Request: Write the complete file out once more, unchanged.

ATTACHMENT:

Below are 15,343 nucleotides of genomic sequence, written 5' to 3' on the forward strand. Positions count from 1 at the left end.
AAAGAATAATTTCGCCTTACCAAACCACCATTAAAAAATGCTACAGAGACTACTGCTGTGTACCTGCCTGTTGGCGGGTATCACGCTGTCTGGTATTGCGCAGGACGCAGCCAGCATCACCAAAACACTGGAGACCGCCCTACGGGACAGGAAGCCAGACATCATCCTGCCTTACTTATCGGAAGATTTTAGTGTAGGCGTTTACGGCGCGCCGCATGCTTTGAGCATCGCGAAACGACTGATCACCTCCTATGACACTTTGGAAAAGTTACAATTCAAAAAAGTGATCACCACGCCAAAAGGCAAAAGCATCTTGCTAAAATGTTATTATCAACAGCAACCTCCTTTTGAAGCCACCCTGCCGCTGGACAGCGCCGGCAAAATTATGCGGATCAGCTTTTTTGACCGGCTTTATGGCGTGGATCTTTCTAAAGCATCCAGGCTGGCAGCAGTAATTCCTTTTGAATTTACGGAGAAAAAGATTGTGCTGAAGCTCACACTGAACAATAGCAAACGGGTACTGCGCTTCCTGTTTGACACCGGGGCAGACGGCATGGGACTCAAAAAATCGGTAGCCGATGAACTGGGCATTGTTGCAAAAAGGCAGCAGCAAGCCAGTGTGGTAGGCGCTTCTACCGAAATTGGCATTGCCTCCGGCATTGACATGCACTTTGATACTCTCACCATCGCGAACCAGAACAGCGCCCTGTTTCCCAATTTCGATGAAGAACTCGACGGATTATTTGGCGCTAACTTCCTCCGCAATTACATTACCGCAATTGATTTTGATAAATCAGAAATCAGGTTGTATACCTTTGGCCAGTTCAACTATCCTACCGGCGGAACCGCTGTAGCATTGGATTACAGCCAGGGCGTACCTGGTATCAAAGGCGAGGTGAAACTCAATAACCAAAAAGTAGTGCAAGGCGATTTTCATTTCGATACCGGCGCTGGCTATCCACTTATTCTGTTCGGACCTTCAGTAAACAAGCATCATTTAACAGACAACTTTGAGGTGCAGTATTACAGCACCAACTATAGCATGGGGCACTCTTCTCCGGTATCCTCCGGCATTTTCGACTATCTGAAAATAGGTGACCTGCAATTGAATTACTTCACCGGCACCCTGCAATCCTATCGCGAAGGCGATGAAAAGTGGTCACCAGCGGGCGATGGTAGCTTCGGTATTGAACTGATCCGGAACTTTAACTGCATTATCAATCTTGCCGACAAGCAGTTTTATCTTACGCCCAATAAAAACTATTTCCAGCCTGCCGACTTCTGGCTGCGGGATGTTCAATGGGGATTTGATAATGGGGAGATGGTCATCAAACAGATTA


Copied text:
Below are 15,343 nucleotides of genomic sequence, written 5' to 3' on the forward strand. Positions count from 1 at the left end.
AAAGAATAATTTCGCCTTACCAAACCACCATTAAAAAATGCTACAGAGACTACTGCTGTGTACCTGCCTGTTGGCGGGTATCACGCTGTCTGGTATTGCGCAGGACGCAGCCAGCATCACCAAAACACTGGAGACCGCCCTACGGGACAGGAAGCCAGACATCATCCTGCCTTACTTATCGGAAGATTTTAGTGTAGGCGTTTACGGCGCGCCGCATGCTTTGAGCATCGCGAAACGACTGATCACCTCCTATGACACTTTGGAAAAGTTACAATTCAAAAAAGTGATCACCACGCCAAAAGGCAAAAGCATCTTGCTAAAATGTTATTATCAACAGCAACCTCCTTTTGAAGCCACCCTGCCGCTGGACAGCGCCGGCAAAATTATGCGGATCAGCTTTTTTGACCGGCTTTATGGCGTGGATCTTTCTAAAGCATCCAGGCTGGCAGCAGTAATTCCTTTTGAATTTACGGAGAAAAAGATTGTGCTGAAGCTCACACTGAACAATAGCAAACGGGTACTGCGCTTCCTGTTTGACACCGGGGCAGACGGCATGGGACTCAAAAAATCGGTAGCCGATGAACTGGGCATTGTTGCAAAAAGGCAGCAGCAAGCCAGTGTGGTAGGCGCTTCTACCGAAATTGGCATTGCCTCCGGCATTGACATGCACTTTGATACTCTCACCATCGCGAACCAGAACAGCGCCCTGTTTCCCAATTTCGATGAAGAACTCGACGGATTATTTGGCGCTAACTTCCTCCGCAATTACATTACCGCAATTGATTTTGATAAATCAGAAATCAGGTTGTATACCTTTGGCCAGTTCAACTATCCTACCGGCGGAACCGCTGTAGCATTGGATTACAGCCAGGGCGTACCTGGTATCAAAGGCGAGGTGAAACTCAATAACCAAAAAGTAGTGCAAGGCGATTTTCATTTCGATACCGGCGCTGGCTATCCACTTATTCTGTTCGGACCTTCAGTAAACAAGCATCATTTAACAGACAACTTTGAGGTGCAGTATTACAGCACCAACTATAGCATGGGGCACTCTTCTCCGGTATCCTCCGGCATTTTCGACTATCTGAAAATAGGTGACCTGCAATTGAATTACTTCACCGGCACCCTGCAATCCTATCGCGAAGGCGATGAAAAGTGGTCACCAGCGGGCGATGGTAGCTTCGGTATTGAACTGATCCGGAACTTTAACTGCATTATCAATCTTGCCGACAAGCAGTTTTATCTTACGCCCAATAAAAACTATTTCCAGCCTGCCGACTTCTGGCTGCGGGATGTTCAATGGGGATTTGATAATGGGGAGATGGTCATCAAACAGATTA